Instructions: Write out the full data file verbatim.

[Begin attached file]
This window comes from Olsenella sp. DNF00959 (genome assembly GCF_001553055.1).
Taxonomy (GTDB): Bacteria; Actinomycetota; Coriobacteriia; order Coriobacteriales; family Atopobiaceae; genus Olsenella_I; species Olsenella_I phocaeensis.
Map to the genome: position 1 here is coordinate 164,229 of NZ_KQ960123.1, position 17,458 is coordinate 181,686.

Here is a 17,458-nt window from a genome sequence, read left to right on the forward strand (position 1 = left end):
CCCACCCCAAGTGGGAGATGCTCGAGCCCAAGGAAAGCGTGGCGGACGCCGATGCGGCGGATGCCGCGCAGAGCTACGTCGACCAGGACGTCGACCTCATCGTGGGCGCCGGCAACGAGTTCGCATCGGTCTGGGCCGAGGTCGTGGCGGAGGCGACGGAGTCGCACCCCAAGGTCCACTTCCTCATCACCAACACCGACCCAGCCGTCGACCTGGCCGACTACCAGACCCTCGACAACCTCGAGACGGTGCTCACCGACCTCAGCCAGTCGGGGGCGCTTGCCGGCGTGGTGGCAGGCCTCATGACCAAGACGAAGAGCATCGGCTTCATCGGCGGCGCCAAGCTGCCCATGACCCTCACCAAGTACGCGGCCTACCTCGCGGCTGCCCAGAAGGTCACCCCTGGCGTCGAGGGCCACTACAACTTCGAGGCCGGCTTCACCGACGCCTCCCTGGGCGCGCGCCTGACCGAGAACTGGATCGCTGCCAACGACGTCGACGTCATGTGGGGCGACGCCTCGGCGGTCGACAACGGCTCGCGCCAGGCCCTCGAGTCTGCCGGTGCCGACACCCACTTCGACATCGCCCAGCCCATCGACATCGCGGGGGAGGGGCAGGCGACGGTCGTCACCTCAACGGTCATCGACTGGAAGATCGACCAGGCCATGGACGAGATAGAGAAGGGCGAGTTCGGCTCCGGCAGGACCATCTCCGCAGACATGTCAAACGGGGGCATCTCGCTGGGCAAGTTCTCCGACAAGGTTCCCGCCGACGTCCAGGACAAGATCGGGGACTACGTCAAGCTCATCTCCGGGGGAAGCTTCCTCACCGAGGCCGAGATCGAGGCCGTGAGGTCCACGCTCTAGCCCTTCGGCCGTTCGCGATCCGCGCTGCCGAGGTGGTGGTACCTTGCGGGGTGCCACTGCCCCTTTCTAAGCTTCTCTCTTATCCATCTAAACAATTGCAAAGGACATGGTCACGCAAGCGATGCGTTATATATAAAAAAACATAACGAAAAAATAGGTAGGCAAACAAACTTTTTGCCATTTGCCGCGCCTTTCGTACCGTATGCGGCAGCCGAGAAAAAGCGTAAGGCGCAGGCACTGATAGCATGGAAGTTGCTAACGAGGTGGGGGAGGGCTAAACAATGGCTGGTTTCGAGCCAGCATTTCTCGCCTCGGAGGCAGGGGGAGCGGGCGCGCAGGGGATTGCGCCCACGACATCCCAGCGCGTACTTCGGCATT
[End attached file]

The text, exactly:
This window comes from Olsenella sp. DNF00959 (genome assembly GCF_001553055.1).
Taxonomy (GTDB): Bacteria; Actinomycetota; Coriobacteriia; order Coriobacteriales; family Atopobiaceae; genus Olsenella_I; species Olsenella_I phocaeensis.
Map to the genome: position 1 here is coordinate 164,229 of NZ_KQ960123.1, position 17,458 is coordinate 181,686.

Here is a 17,458-nt window from a genome sequence, read left to right on the forward strand (position 1 = left end):
CCCACCCCAAGTGGGAGATGCTCGAGCCCAAGGAAAGCGTGGCGGACGCCGATGCGGCGGATGCCGCGCAGAGCTACGTCGACCAGGACGTCGACCTCATCGTGGGCGCCGGCAACGAGTTCGCATCGGTCTGGGCCGAGGTCGTGGCGGAGGCGACGGAGTCGCACCCCAAGGTCCACTTCCTCATCACCAACACCGACCCAGCCGTCGACCTGGCCGACTACCAGACCCTCGACAACCTCGAGACGGTGCTCACCGACCTCAGCCAGTCGGGGGCGCTTGCCGGCGTGGTGGCAGGCCTCATGACCAAGACGAAGAGCATCGGCTTCATCGGCGGCGCCAAGCTGCCCATGACCCTCACCAAGTACGCGGCCTACCTCGCGGCTGCCCAGAAGGTCACCCCTGGCGTCGAGGGCCACTACAACTTCGAGGCCGGCTTCACCGACGCCTCCCTGGGCGCGCGCCTGACCGAGAACTGGATCGCTGCCAACGACGTCGACGTCATGTGGGGCGACGCCTCGGCGGTCGACAACGGCTCGCGCCAGGCCCTCGAGTCTGCCGGTGCCGACACCCACTTCGACATCGCCCAGCCCATCGACATCGCGGGGGAGGGGCAGGCGACGGTCGTCACCTCAACGGTCATCGACTGGAAGATCGACCAGGCCATGGACGAGATAGAGAAGGGCGAGTTCGGCTCCGGCAGGACCATCTCCGCAGACATGTCAAACGGGGGCATCTCGCTGGGCAAGTTCTCCGACAAGGTTCCCGCCGACGTCCAGGACAAGATCGGGGACTACGTCAAGCTCATCTCCGGGGGAAGCTTCCTCACCGAGGCCGAGATCGAGGCCGTGAGGTCCACGCTCTAGCCCTTCGGCCGTTCGCGATCCGCGCTGCCGAGGTGGTGGTACCTTGCGGGGTGCCACTGCCCCTTTCTAAGCTTCTCTCTTATCCATCTAAACAATTGCAAAGGACATGGTCACGCAAGCGATGCGTTATATATAAAAAAACATAACGAAAAAATAGGTAGGCAAACAAACTTTTTGCCATTTGCCGCGCCTTTCGTACCGTATGCGGCAGCCGAGAAAAAGCGTAAGGCGCAGGCACTGATAGCATGGAAGTTGCTAACGAGGTGGGGGAGGGCTAAACAATGGCTGGTTTCGAGCCAGCATTTCTCGCCTCGGAGGCAGGGGGAGCGGGCGCGCAGGGGATTGCGCCCACGACATCCCAGCGCGTACTTCGGCATT